#!/usr/bin/perl
use 5.038;
my $j;
for my $i (2..64){
$j = 1*($i**10); # order of magnitude
say "$i $j -> ", log($j)/log(2); # number of bits
}
exit 2;
__END__
This table shows itertion number, order of magnitude, and log base 2 of that order of magnitude.
Aproximately it shows the conversion ratio for integer numbers to number of bits not rounded.
Math Note: Any neperian or natural logarithm log() is base 'e' where e = exp(1); # 2.7 ...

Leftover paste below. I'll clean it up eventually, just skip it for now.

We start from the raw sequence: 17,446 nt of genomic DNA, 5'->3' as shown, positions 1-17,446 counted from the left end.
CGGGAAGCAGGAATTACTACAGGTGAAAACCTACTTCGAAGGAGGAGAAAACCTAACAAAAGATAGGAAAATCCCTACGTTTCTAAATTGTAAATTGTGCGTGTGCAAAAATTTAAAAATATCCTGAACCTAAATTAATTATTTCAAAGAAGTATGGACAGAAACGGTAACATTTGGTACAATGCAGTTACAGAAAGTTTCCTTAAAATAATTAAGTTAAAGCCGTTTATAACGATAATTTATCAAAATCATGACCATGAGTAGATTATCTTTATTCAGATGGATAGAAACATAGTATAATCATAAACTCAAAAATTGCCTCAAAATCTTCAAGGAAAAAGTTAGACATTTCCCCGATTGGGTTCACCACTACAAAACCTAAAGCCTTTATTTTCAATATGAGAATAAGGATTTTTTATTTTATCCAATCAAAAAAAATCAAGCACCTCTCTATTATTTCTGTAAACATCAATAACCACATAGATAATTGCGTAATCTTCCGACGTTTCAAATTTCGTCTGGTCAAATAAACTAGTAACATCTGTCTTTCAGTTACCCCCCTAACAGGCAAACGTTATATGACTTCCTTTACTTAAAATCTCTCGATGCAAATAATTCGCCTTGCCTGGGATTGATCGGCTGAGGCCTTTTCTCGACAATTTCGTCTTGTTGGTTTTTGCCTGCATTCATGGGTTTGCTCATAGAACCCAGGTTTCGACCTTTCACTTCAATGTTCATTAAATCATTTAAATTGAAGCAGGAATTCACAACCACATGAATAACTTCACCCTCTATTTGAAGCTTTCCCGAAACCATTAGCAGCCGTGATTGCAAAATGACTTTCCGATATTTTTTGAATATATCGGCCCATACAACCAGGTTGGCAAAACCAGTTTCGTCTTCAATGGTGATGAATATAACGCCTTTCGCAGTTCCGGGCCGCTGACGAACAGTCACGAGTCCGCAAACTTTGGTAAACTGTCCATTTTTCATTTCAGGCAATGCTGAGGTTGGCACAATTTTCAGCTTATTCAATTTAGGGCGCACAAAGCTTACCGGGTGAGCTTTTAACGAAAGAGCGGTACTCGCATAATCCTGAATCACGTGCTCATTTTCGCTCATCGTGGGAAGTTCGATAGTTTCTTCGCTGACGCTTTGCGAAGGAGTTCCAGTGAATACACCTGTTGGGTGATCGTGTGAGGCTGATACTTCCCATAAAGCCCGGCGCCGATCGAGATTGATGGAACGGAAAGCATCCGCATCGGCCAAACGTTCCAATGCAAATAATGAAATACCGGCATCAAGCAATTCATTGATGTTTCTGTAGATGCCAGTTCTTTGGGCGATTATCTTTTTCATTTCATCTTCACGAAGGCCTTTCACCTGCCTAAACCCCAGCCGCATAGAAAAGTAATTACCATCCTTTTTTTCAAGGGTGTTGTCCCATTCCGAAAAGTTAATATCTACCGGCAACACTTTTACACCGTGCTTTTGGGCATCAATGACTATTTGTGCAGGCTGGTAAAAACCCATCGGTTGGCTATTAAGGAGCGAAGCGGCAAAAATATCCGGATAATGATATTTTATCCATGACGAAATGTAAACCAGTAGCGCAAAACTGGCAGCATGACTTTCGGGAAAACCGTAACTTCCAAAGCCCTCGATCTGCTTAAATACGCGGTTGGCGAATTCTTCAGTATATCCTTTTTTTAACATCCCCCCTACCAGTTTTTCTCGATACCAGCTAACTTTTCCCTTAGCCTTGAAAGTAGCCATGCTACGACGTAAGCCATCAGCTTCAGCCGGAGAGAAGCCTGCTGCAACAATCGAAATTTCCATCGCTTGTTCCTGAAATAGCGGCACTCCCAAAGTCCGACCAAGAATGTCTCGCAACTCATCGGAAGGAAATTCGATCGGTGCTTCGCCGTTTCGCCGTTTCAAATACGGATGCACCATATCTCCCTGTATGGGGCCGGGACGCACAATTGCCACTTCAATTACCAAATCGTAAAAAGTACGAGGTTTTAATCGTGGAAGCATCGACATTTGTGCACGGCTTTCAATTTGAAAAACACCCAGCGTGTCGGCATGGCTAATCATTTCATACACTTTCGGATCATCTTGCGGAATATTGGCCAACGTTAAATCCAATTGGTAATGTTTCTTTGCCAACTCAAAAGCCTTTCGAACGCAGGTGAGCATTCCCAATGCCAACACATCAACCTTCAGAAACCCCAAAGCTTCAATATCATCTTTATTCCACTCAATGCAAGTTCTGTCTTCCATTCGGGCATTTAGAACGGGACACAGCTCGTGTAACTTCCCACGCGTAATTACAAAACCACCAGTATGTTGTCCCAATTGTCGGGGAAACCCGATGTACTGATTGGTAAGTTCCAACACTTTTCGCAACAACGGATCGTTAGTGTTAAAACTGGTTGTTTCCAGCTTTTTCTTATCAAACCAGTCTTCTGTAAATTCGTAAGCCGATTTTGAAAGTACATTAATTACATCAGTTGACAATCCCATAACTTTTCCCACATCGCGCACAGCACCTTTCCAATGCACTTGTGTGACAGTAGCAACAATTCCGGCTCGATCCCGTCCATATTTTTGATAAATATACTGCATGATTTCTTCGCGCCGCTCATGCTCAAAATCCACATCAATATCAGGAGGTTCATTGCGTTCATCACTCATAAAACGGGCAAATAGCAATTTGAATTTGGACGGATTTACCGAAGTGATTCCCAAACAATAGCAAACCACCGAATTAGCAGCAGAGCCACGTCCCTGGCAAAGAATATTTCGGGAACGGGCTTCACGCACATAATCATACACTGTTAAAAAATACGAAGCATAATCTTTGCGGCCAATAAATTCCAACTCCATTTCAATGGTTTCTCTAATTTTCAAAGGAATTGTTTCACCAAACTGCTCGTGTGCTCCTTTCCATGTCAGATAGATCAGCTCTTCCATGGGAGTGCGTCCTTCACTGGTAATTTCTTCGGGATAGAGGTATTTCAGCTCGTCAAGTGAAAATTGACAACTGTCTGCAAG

The conversion from to any base N of the logarithm of a number X is the log(X) / log (N) ratio.
Thus,
sub log10 {
my $x = shift;
return log($x) / log(10);
}
sub log2 {
my $y = shift;
return log($y) / log(2);
}
# vid. perldoc -f log